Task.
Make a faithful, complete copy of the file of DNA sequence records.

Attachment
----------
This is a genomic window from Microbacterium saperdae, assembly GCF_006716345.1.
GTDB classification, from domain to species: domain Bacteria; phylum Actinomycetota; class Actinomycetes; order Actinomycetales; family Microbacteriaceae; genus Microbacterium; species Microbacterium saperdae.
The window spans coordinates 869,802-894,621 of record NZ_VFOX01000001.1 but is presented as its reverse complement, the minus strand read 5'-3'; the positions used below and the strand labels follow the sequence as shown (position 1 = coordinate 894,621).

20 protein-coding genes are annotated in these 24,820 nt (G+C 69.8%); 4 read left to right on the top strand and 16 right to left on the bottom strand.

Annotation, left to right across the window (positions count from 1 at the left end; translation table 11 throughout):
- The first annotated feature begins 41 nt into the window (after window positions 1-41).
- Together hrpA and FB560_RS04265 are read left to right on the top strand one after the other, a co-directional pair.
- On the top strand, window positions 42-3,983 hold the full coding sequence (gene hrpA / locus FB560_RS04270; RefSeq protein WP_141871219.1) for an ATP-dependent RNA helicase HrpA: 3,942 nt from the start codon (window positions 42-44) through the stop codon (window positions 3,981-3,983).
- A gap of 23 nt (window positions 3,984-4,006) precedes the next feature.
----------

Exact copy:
This is a genomic window from Microbacterium saperdae, assembly GCF_006716345.1.
GTDB classification, from domain to species: domain Bacteria; phylum Actinomycetota; class Actinomycetes; order Actinomycetales; family Microbacteriaceae; genus Microbacterium; species Microbacterium saperdae.
The window spans coordinates 869,802-894,621 of record NZ_VFOX01000001.1 but is presented as its reverse complement, the minus strand read 5'-3'; the positions used below and the strand labels follow the sequence as shown (position 1 = coordinate 894,621).

20 protein-coding genes are annotated in these 24,820 nt (G+C 69.8%); 4 read left to right on the top strand and 16 right to left on the bottom strand.

Annotation, left to right across the window (positions count from 1 at the left end; translation table 11 throughout):
- The first annotated feature begins 41 nt into the window (after window positions 1-41).
- Together hrpA and FB560_RS04265 are read left to right on the top strand one after the other, a co-directional pair.
- On the top strand, window positions 42-3,983 hold the full coding sequence (gene hrpA / locus FB560_RS04270; RefSeq protein WP_141871219.1) for an ATP-dependent RNA helicase HrpA: 3,942 nt from the start codon (window positions 42-44) through the stop codon (window positions 3,981-3,983).
- A gap of 23 nt (window positions 3,984-4,006) precedes the next feature.